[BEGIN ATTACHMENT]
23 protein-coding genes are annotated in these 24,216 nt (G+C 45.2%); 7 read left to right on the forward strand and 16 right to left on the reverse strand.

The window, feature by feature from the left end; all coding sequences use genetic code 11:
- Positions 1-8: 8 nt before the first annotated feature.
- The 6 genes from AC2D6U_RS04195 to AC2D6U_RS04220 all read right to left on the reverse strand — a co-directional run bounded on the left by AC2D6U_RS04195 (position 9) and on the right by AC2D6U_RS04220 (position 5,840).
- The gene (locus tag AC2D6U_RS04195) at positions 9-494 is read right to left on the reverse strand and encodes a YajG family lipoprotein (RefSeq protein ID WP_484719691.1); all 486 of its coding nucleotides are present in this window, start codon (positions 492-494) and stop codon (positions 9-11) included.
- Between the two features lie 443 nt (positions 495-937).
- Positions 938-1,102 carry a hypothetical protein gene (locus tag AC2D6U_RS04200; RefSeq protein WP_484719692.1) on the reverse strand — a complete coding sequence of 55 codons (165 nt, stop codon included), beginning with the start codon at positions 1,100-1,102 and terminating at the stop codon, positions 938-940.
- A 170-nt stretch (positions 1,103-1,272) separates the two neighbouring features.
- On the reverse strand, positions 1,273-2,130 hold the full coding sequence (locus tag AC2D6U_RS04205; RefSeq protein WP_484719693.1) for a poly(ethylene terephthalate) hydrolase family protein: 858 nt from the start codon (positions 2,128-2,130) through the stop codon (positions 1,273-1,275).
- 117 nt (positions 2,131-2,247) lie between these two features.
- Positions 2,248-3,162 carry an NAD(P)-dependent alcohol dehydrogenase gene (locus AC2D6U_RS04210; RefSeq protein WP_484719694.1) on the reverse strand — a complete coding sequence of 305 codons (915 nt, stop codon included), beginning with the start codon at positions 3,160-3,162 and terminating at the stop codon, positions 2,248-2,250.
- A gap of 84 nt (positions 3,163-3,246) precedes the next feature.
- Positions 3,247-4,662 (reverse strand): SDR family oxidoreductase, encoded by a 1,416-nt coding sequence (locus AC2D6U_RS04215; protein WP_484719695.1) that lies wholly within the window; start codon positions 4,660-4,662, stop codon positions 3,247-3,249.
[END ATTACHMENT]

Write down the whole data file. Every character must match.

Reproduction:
23 protein-coding genes are annotated in these 24,216 nt (G+C 45.2%); 7 read left to right on the forward strand and 16 right to left on the reverse strand.

The window, feature by feature from the left end; all coding sequences use genetic code 11:
- Positions 1-8: 8 nt before the first annotated feature.
- The 6 genes from AC2D6U_RS04195 to AC2D6U_RS04220 all read right to left on the reverse strand — a co-directional run bounded on the left by AC2D6U_RS04195 (position 9) and on the right by AC2D6U_RS04220 (position 5,840).
- The gene (locus tag AC2D6U_RS04195) at positions 9-494 is read right to left on the reverse strand and encodes a YajG family lipoprotein (RefSeq protein ID WP_484719691.1); all 486 of its coding nucleotides are present in this window, start codon (positions 492-494) and stop codon (positions 9-11) included.
- Between the two features lie 443 nt (positions 495-937).
- Positions 938-1,102 carry a hypothetical protein gene (locus tag AC2D6U_RS04200; RefSeq protein WP_484719692.1) on the reverse strand — a complete coding sequence of 55 codons (165 nt, stop codon included), beginning with the start codon at positions 1,100-1,102 and terminating at the stop codon, positions 938-940.
- A 170-nt stretch (positions 1,103-1,272) separates the two neighbouring features.
- On the reverse strand, positions 1,273-2,130 hold the full coding sequence (locus tag AC2D6U_RS04205; RefSeq protein WP_484719693.1) for a poly(ethylene terephthalate) hydrolase family protein: 858 nt from the start codon (positions 2,128-2,130) through the stop codon (positions 1,273-1,275).
- 117 nt (positions 2,131-2,247) lie between these two features.
- Positions 2,248-3,162 carry an NAD(P)-dependent alcohol dehydrogenase gene (locus AC2D6U_RS04210; RefSeq protein WP_484719694.1) on the reverse strand — a complete coding sequence of 305 codons (915 nt, stop codon included), beginning with the start codon at positions 3,160-3,162 and terminating at the stop codon, positions 2,248-2,250.
- A gap of 84 nt (positions 3,163-3,246) precedes the next feature.
- Positions 3,247-4,662 (reverse strand): SDR family oxidoreductase, encoded by a 1,416-nt coding sequence (locus AC2D6U_RS04215; protein WP_484719695.1) that lies wholly within the window; start codon positions 4,660-4,662, stop codon positions 3,247-3,249.